Never miss a story

Get subscribed to our newsletter


×
Pixabay

Through many trade trips from India, historical regions in the Philippines were heavily impacted by Hindu-Buddhist faiths, speech, cultural values, literary works, and belief systems.

By- Khushi Bisht

The Philippines is a large archipelago with about 7100 islands. It was named after the prince of Spain, Philip II, by a Spanish adventurer named Ruy López de Villalobos in 1544. The Philippines' pre-Spanish past was veiled in an enigma. Nobody ever questioned what the archipelago was termed even before the Spaniards gave it the name Philippines some four centuries ago. However, recent findings have helped to clear the haze surrounding the Philippines.


In ancient India, the Philippines was known as "Suvarnadvipa" which means the "Golden Island." The Philippines, like many other Southeast Asian nations, has been impacted by the ancient Indian civilization. It is said, from the 2nd to the late 14th centuries CE, the impact of Indian civilization on the Philippines grew stronger via the maritime route.

ALSO READ: Sanskrit: The Deva-Vani

Through many trade trips from India, historical regions in the Philippines were heavily impacted by Hindu-Buddhist faiths, speech, cultural values, literary works, and belief systems. Indo-Sanskrit impacts extended over the Philippines archipelago before the arrival of the Westerners. In various Philippine languages, Sanskrit and Tamil account for approximately 25 percent of the vocabulary.

Sanskrit was one of the earliest non-Austronesian languages to have a significant influence on Tagalog. Despite being from separate linguistic families, Sanskrit and Filipino share several terms in common. Researchers presume that the ancient Filipino alphabet emerged from India and that the Sanskrit language is responsible for nearly a quarter of the Tagalog language's words.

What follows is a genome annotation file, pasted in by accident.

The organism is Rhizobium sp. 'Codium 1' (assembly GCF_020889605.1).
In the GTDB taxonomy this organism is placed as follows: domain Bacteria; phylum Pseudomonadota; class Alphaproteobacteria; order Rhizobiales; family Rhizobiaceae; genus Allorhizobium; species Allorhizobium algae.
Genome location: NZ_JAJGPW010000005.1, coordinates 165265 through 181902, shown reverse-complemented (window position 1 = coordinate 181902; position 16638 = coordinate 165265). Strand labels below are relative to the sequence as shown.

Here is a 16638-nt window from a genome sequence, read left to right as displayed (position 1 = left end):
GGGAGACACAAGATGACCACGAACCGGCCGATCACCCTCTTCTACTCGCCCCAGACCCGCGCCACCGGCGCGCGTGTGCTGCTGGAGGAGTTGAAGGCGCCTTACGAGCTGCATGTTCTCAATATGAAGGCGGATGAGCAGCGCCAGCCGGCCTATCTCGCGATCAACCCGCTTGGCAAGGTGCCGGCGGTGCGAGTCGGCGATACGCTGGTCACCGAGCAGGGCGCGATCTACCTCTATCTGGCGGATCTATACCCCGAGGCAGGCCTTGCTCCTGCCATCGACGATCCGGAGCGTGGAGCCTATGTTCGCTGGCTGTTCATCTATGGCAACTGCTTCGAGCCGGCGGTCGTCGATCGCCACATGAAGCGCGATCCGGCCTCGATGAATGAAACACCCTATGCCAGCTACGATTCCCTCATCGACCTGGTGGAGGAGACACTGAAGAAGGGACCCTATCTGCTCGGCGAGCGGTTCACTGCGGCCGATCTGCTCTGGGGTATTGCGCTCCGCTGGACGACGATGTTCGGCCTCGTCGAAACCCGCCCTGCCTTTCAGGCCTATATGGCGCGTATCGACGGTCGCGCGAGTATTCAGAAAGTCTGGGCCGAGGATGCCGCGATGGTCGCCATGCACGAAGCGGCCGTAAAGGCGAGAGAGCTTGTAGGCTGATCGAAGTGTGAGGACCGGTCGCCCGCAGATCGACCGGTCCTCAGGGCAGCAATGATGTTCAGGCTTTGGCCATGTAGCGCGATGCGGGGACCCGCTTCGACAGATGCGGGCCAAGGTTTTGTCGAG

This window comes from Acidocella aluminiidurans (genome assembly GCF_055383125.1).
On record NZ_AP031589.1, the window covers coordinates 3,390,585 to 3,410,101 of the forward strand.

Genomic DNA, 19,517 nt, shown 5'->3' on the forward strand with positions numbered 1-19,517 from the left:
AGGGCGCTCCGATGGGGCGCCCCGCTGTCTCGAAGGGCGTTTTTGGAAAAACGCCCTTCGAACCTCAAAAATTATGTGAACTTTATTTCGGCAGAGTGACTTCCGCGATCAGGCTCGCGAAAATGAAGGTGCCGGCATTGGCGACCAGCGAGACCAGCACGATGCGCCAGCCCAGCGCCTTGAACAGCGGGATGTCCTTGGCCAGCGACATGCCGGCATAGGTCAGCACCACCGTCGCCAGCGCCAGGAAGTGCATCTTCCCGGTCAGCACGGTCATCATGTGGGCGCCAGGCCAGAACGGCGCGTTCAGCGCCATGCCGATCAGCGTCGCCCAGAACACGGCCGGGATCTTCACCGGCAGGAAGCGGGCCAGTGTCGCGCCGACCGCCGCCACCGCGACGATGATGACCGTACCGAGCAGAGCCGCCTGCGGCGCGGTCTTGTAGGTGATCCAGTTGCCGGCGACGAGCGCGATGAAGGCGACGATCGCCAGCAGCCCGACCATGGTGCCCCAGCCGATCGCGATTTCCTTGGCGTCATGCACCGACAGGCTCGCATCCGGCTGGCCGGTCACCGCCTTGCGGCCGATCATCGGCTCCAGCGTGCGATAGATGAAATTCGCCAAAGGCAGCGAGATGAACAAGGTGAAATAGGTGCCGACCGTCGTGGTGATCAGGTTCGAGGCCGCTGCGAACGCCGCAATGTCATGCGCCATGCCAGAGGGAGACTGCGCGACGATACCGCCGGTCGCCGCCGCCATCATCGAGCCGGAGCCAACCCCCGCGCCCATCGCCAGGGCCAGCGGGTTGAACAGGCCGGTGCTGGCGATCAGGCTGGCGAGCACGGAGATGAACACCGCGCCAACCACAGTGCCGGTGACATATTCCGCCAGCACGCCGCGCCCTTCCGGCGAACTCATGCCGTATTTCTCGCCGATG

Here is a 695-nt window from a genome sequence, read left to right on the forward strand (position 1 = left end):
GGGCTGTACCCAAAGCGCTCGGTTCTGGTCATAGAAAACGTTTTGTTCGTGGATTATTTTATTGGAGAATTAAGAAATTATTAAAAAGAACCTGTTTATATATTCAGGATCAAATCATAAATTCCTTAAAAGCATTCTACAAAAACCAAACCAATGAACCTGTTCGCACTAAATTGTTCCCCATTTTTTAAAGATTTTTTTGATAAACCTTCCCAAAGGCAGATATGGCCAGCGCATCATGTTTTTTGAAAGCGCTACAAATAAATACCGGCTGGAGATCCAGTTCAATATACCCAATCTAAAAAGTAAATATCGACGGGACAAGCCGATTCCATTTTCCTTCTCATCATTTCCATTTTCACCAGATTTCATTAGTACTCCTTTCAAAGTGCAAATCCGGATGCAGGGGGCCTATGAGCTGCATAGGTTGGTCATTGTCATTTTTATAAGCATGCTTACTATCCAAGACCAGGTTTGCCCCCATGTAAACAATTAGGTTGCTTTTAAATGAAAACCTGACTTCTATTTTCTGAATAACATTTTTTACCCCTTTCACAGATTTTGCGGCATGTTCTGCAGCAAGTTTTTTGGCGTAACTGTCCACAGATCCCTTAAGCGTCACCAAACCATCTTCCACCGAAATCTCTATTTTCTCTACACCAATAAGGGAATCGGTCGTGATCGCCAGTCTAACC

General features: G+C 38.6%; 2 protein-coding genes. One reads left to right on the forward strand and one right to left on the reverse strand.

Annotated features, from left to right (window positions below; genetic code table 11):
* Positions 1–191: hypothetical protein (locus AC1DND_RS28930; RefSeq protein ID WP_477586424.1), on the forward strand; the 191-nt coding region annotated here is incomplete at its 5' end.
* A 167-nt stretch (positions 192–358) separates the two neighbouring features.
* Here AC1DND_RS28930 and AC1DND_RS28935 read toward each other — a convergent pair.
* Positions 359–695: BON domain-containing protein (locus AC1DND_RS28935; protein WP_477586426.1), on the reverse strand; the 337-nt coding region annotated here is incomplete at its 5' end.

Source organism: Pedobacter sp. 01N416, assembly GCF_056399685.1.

philippines The word "Sanskrit" in Chinese and English.Wikimedia Commons


Sanskrit and Tamil have left a linguistic imprint on Tagalog as well as other Filipino languages that can still be seen today. Dozens of Sanskrit words are still spoken on the Philippines archipelago. In this article, we'll look at some of the similarities between the two languages, both of which are descended from Sanskrit.

Asa- In Tagalog, the word "Asa" means "hope." It comes from the Sanskrit word "Asha," which has the same meaning.

Bahala- In Filipino, the word "Bahala" denotes "concern," "responsibility," "burden." This word is thought to have evolved from the Sanskrit word "Bhara," which implies "weight, burden, pressure, or load."

Bathala- It's the Tagalog word for the highest deity and it's thought to have stemmed from the Sanskrit word "Batara Guru," which means "noble lord."

Dukha- "Dukha" is a Sanskrit word that means "pain and suffering" or "sadness," but it is used to describe "poor" or "needy" in Filipino.

Diwata- In Filipino, "Diwata" refers to a spirit or a subordinate god or goddess who is said to protect forests. The Sanskrit term "Devta," which means "divine being," is assumed to be the source of this name.

Guro- In both languages, this word is used to refer to a "teacher." In Sanskrit, however, the word is pronounced "Guru."

Kapas- The word "Kapas" implies cotton in both languages.

Katha- The word "Katha" in Filipino means "story" or "tale." Katha is also a Sanskrit word that means "tales of all kinds." In Sanskrit, the word "Gatha" also means tale.

Likha- In Filipino, this word signifies literature or the ability to create anything with intellect and expertise. It means "to write" in Sanskrit.